In 2012, [Public Opinion Strategies] found, those Whites without a college degree constituted 48% of all Republicans, only slightly more than Whites with a college degree, who represented 40%. By 2016, when Trump was first nominated, the gap between the two groups had widened, with the non-college Whites rising to 56% of all Republicans, and the college-educated Whites falling to 33%. In the 2022 results, the Whites without a college degree soared to 62% of all GOP partisans, while the college-educated Whites sagged to 25%. (Looking at all GOP supporters, including the relatively small number who are racial minorities, the group without a college degree rose from 56% in 2012 to 70% in 2022, POS found.)

Last week Charles Cooke of National Review tried to make sense of a poll that showed DeSantis is viewed considerably more favorably than Trump by Republicans in Florida, 87 percent to 71 percent. Even so, DeSantis led Trump by just 5 points in a hypothetical primary, 44-39. (A more recent poll, post-indictment, finds Trump surging ahead to a 15-point lead over the governor in Florida.) If so many more Republican voters like DeSantis, Cooke wondered, why are he and the former president nearly even head-to-head?

Inescapably, I think, the answer is that there’s no substitute for Trump for some right-wingers. They like DeSantis; they appreciate what he’s done for the state; but they’re not so much “Republicans” as they are Trumpers. Take Trump off the national ticket and it’s anyone’s guess what they’ll do.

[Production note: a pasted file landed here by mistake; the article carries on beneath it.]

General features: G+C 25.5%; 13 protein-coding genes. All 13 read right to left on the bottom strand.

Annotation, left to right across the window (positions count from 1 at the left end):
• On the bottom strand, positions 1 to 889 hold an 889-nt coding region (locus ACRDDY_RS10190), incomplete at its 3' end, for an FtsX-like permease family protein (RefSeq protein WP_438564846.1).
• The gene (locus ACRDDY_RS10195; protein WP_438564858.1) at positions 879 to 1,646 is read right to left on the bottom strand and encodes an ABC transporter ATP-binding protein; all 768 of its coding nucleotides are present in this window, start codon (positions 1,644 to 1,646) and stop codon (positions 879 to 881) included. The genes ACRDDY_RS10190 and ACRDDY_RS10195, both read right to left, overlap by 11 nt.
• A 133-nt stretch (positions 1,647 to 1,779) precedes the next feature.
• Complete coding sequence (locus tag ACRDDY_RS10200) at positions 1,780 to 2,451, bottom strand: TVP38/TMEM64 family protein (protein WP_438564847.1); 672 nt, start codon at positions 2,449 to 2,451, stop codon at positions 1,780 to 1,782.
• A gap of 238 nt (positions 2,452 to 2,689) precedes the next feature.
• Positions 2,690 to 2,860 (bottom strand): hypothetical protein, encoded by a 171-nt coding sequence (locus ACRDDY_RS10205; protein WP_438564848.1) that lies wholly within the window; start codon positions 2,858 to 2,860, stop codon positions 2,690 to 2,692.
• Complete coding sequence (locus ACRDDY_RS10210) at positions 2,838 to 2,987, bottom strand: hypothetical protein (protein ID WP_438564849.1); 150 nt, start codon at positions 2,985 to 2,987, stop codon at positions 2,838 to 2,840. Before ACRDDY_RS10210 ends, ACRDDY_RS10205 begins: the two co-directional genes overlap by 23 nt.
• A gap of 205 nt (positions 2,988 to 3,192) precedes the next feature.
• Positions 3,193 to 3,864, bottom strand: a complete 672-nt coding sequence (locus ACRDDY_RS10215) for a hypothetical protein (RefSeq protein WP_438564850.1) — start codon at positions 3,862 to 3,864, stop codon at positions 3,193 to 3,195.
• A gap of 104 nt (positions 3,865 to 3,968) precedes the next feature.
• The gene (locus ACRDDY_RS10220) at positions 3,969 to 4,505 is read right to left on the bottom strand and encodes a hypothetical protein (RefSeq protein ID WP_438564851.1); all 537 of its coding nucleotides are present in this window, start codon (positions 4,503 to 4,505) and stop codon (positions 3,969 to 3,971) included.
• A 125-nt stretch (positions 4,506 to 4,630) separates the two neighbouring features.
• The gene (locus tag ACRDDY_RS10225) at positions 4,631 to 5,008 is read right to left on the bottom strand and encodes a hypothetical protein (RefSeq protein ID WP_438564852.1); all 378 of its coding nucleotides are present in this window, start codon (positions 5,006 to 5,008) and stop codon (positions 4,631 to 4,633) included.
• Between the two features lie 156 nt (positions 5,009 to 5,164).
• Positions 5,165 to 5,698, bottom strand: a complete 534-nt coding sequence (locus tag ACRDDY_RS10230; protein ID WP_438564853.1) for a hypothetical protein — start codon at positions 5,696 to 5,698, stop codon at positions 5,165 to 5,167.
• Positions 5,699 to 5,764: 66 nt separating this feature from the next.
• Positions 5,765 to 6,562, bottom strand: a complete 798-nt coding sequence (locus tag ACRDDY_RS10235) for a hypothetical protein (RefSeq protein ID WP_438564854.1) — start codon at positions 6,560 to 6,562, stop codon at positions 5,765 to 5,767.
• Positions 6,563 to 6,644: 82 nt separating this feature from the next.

That might also be influencing how each candidate is currently polling against Biden. How many of the people who say they “don’t know” when asked to choose between the two are true swing voters and how many are ardent Trump fans who can’t bring themselves to prefer any Republican other than Trump to the president?

Trump will burn down the party if he loses the nomination.

We’ve touched on this many times before so I won’t belabor it, but this analysis wouldn’t be complete without it. In a political vacuum, DeSantis stands a better chance of defeating Biden than Trump does.

But in the reality we inhabit, his degree of difficulty in winning a general election may be higher than Trump’s is. If Trump faces Biden, what’s left of the right will broadly unite behind him. DeSantis will endorse him as well to show that he’s a team player ahead of the 2028 cycle.

If DeSantis faces Biden, he’ll have to fight a two-front war. On his left flank, Biden and the Democrats will attack with any weapon to hand. On his right flank, Trump will screech that the primary was rigged and that the governor is a weak-tea establishment Republican of Paul Ryan’s ilk. Some of the messaging from left and right will, amazingly, converge—and already has converged, in fact.

Being the opportunist that he is, it wouldn’t surprise me to find Trump reading the polls on abortion after losing the nomination and declaring DeSantis to be more of an extremist on the subject than Joe Biden is.

Is the governor still the most electable Republican if the most influential right-wing figure of our era is actively agitating to convince populist voters that he’s unworthy of their votes? Watching DeSantis struggle to outperform Trump against Biden in early polling leaves me wondering whether Trump’s attacks have already begun to steer some Republican voters toward misgivings about DeSantis and indifference when asked to choose between him and Biden—both members of the so-called “uniparty,” in populist parlance.

If so, Trump’s early negative barrage has been shrewd strategically, whether or not he designed it to be. The less impressive DeSantis’ polling against Biden is, the weaker the claims about his alleged electability become. If the “Trump, but electable” guy turns out to be not all that electable, why not stick with the genuine article?

Nick Catoggio is a staff writer at The Dispatch and is based in Texas. Prior to joining the company in 2022, he spent 16 years gradually alienating a populist readership at Hot Air. When Nick isn’t busy writing a daily newsletter on politics, he’s … probably planning the next day’s newsletter.